View Comments
Kerri-Anne returns to host crime show
Kerri-Anne returns to host crime show

A little-known fact about Kerri-Anne Kennerley is that she has always been somewhat of an amateur sleuth.

The media icon's holiday reading material is guaranteed to be selected from the crime section of the bookshelf and she admits to harbouring a passion for thrillers and courtroom dramas where viewers are left to make their own hypotheses until the answers are revealed in the final moments.

So although Kennerley's latest TV venture may feel a world away from her previous work, her new role as host of Behind Mansion Walls on Foxtel's Crime and Investigation Network comes as a natural fit.

In what marks her big return to the small screen since her morning show Kerri-Anne ended two years ago, the former daytime TV queen brings to life cases of murder and mystery carried out by the international elite and some of the world's wealthiest families - people who the host says feel they are above suspicion.

"I love the fact that these stories are absolute whodunnits with the wealthy, the powerful, the media moguls, the inherited ones - you name it, they are out there," Kennerley says by phone from Sydney.

"They wreak havoc and they don't ever think it's in their circle to be caught. I find the international ones extraordinary, especially the American ones because there is so much money involved.

Guys worth hundreds of millions of dollars and then they murder, you just look at it and think 'Didn't you have enough?'"

The series of chilling real-life stories kicks off in the debut episode, which lifts the veil on an intriguing case in the US that baffled detectives for 27 years and gained notoriety due to a connection with the Kennedy family.

Then there is the mystery surrounding the death of high-flying plastic surgeon Robert Bierenbaum's wife in the 1980s, where viewers are given an insight into the decade-long investigation and a step-by-step recount of how it was finally solved.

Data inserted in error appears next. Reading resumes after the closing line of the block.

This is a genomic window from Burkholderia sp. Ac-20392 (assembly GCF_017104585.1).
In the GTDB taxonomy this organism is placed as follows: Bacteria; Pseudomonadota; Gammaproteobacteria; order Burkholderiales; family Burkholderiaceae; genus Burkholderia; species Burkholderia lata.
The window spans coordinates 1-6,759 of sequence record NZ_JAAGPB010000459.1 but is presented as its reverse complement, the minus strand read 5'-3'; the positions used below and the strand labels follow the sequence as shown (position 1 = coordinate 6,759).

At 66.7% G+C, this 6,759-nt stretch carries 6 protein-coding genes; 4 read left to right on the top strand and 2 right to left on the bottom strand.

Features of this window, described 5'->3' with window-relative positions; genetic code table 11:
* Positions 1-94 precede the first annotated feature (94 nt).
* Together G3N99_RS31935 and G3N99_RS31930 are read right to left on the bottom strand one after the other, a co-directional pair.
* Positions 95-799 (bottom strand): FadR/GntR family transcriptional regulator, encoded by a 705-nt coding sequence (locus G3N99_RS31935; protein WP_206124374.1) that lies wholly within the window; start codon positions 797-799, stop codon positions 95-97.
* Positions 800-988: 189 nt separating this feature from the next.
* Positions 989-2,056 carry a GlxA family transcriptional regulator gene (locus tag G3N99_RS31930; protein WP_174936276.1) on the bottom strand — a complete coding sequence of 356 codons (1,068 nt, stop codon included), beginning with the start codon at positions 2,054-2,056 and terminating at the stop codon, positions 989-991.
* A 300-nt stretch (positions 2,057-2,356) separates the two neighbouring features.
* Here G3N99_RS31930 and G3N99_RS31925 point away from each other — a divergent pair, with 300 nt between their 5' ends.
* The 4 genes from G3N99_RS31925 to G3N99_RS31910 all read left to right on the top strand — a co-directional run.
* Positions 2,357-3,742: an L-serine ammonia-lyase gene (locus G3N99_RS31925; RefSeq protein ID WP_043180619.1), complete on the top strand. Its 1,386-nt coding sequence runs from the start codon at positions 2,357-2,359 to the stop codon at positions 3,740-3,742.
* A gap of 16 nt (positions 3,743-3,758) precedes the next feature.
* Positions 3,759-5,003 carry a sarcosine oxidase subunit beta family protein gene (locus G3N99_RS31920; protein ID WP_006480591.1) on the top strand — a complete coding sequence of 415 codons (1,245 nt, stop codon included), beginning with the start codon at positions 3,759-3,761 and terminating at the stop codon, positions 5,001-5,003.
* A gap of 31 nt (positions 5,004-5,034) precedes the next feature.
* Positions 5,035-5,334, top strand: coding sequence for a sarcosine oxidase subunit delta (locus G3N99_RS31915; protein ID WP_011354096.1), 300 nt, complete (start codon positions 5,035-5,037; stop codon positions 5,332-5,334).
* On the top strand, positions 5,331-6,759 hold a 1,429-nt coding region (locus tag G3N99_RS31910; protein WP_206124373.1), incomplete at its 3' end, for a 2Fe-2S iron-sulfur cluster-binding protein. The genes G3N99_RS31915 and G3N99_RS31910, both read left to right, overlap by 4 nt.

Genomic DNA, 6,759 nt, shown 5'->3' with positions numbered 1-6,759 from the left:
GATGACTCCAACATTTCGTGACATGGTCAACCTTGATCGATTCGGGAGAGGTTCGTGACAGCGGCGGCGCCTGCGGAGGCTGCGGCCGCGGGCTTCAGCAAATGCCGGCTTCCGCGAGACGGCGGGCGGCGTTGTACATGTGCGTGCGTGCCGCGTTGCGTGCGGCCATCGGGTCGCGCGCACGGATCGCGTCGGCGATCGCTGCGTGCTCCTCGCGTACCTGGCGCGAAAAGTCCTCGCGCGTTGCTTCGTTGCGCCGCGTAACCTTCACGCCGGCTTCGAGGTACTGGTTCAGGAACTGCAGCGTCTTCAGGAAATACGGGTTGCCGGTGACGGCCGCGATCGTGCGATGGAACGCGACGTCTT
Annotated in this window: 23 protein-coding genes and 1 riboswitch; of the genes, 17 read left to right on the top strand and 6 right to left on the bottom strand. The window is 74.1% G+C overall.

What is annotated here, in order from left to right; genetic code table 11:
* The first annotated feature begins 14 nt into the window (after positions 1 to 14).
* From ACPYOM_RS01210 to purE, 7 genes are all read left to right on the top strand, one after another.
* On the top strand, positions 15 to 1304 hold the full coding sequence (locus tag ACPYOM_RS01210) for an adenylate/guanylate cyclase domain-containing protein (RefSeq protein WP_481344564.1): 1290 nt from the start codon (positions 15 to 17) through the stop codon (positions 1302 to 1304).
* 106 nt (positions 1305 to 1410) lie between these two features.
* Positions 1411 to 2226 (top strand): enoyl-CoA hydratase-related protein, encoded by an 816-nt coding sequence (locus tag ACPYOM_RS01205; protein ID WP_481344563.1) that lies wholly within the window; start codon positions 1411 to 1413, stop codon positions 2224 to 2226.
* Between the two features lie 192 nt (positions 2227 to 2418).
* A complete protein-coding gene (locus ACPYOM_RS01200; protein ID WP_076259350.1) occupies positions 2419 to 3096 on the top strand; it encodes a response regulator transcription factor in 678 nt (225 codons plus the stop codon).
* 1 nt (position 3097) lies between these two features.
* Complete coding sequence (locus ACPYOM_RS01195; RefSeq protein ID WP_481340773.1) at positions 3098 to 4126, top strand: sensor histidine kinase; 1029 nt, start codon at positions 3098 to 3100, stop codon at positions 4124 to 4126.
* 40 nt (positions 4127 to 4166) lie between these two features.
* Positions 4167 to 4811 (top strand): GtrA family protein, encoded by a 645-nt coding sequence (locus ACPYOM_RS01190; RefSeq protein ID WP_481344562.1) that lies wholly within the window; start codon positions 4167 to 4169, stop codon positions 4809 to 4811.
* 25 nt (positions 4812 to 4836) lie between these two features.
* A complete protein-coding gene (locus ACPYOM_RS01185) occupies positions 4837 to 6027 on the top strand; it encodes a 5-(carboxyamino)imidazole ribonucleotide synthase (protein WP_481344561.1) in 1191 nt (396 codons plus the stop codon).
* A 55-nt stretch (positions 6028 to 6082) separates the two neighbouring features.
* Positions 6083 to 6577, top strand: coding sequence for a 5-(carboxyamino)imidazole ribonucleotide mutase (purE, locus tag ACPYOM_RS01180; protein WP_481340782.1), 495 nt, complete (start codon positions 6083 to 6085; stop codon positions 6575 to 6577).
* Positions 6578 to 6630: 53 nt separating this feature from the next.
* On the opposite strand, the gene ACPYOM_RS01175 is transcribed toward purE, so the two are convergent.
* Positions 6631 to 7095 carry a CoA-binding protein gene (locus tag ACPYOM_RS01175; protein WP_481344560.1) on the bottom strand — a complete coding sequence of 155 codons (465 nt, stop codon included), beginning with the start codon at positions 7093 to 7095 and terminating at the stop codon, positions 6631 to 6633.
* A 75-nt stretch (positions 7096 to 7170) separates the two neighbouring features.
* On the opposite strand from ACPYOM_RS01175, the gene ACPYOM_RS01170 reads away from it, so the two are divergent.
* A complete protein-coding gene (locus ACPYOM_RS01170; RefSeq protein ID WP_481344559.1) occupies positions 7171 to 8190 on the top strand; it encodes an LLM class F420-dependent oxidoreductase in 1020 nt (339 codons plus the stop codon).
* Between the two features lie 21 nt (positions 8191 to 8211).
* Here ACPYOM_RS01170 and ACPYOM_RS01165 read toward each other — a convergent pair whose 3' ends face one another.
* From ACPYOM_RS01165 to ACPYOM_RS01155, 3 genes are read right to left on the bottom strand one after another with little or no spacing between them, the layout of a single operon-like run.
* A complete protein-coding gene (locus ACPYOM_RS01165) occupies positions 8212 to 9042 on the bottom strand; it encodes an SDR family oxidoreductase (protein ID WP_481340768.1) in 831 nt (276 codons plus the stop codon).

These tales of betrayal, greed and money are made even more captivating by the show's format, which begins with Kennerley dressed to the nines in a mansion setting as she introduces the case, then weaves in interviews with people related to the investigation, footage and photographs from the time of the crime and a series of dramatisations to illustrate the various theories.

"We have treated it a little bit differently," Kennerley says of the format.

"We unashamedly went the full glam with the mansions and wealth and that gives a point of difference because usually it's blokes in dark suits in a dark alley.

"When you hear the reporters or the police describe the circumstances surrounding the cases I think it really invites people into that reality. And it's not fiction, it does go to show life can be stranger than fiction."

Kennerley's own life has slowed down over the past two years as she has enjoyed the freedom to pick and choose projects at will, such as her appearance on Dancing with the Stars last year and guest reports for Seven's Sunday Night.

The 60-year-old says she does not miss what she calls "the relentless daily grind" of working Monday to Friday. "You really do need a personal and professional change of pace sometimes," Kennerley says.

"I have done a few pieces in the meantime when it was all care and no responsibility rather than having to run a whole show by myself.

"Having your own show is cool but what comes with it is the daily responsibility and the fabulous stress - there's good stress and bad stress and I prided myself on having good stress. After 30 years, my emotional and stressful time had come to a good end for the time being."